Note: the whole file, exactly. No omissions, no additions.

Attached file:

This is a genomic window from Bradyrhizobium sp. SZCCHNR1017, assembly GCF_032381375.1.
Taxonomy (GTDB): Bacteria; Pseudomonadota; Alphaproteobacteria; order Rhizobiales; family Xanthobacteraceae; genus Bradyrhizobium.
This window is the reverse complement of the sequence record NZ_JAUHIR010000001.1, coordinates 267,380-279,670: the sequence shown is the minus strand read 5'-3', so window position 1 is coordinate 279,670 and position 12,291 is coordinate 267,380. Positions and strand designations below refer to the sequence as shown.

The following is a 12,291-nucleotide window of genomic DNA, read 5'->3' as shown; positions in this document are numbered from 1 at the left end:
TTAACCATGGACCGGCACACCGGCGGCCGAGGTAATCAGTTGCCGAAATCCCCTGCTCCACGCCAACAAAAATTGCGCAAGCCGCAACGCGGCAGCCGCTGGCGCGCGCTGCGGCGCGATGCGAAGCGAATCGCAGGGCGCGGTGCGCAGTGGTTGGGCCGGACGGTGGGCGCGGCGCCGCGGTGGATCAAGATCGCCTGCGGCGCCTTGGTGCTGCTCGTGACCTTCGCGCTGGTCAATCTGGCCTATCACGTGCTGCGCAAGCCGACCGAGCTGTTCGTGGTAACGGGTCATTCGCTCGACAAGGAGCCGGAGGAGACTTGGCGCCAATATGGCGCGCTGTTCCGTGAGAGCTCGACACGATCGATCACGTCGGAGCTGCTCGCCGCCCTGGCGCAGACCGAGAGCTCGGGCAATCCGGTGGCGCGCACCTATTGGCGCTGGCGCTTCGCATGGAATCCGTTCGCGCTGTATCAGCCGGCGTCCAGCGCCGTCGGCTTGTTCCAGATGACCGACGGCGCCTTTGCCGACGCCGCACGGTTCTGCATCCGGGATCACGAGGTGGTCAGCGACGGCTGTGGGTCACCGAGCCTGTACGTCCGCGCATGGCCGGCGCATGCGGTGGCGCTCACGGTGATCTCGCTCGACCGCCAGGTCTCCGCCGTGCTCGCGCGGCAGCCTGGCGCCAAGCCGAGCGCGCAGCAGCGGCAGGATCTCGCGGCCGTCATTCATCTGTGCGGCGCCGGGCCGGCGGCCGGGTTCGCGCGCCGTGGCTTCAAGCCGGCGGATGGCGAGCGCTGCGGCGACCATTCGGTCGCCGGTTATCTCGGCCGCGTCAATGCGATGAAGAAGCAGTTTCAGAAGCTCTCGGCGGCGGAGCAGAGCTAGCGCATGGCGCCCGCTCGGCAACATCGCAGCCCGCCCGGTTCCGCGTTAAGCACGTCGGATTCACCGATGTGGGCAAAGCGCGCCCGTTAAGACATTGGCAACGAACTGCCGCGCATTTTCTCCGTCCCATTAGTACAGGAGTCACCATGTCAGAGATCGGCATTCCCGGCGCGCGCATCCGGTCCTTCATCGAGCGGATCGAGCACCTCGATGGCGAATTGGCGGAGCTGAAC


This is a genomic window from Bradyrhizobium sp. SZCCHNR1017, assembly GCF_032381375.1.
Taxonomy (GTDB): Bacteria; Pseudomonadota; Alphaproteobacteria; order Rhizobiales; family Xanthobacteraceae; genus Bradyrhizobium.
This window is the reverse complement of the sequence record NZ_JAUHIR010000001.1, coordinates 267,380-279,670: the sequence shown is the minus strand read 5'-3', so window position 1 is coordinate 279,670 and position 12,291 is coordinate 267,380. Positions and strand designations below refer to the sequence as shown.

The following is a 12,291-nucleotide window of genomic DNA, read 5'->3' as shown; positions in this document are numbered from 1 at the left end:
TTAACCATGGACCGGCACACCGGCGGCCGAGGTAATCAGTTGCCGAAATCCCCTGCTCCACGCCAACAAAAATTGCGCAAGCCGCAACGCGGCAGCCGCTGGCGCGCGCTGCGGCGCGATGCGAAGCGAATCGCAGGGCGCGGTGCGCAGTGGTTGGGCCGGACGGTGGGCGCGGCGCCGCGGTGGATCAAGATCGCCTGCGGCGCCTTGGTGCTGCTCGTGACCTTCGCGCTGGTCAATCTGGCCTATCACGTGCTGCGCAAGCCGACCGAGCTGTTCGTGGTAACGGGTCATTCGCTCGACAAGGAGCCGGAGGAGACTTGGCGCCAATATGGCGCGCTGTTCCGTGAGAGCTCGACACGATCGATCACGTCGGAGCTGCTCGCCGCCCTGGCGCAGACCGAGAGCTCGGGCAATCCGGTGGCGCGCACCTATTGGCGCTGGCGCTTCGCATGGAATCCGTTCGCGCTGTATCAGCCGGCGTCCAGCGCCGTCGGCTTGTTCCAGATGACCGACGGCGCCTTTGCCGACGCCGCACGGTTCTGCATCCGGGATCACGAGGTGGTCAGCGACGGCTGTGGGTCACCGAGCCTGTACGTCCGCGCATGGCCGGCGCATGCGGTGGCGCTCACGGTGATCTCGCTCGACCGCCAGGTCTCCGCCGTGCTCGCGCGGCAGCCTGGCGCCAAGCCGAGCGCGCAGCAGCGGCAGGATCTCGCGGCCGTCATTCATCTGTGCGGCGCCGGGCCGGCGGCCGGGTTCGCGCGCCGTGGCTTCAAGCCGGCGGATGGCGAGCGCTGCGGCGACCATTCGGTCGCCGGTTATCTCGGCCGCGTCAATGCGATGAAGAAGCAGTTTCAGAAGCTCTCGGCGGCGGAGCAGAGCTAGCGCATGGCGCCCGCTCGGCAACATCGCAGCCCGCCCGGTTCCGCGTTAAGCACGTCGGATTCACCGATGTGGGCAAAGCGCGCCCGTTAAGACATTGGCAACGAACTGCCGCGCATTTTCTCCGTCCCATTAGTACAGGAGTCACCATGTCAGAGATCGGCATTCCCGGCGCGCGCATCCGGTCCTTCATCGAGCGGATCGAGCACCTCGATGGCGAATTGGCGGAGCTGAAC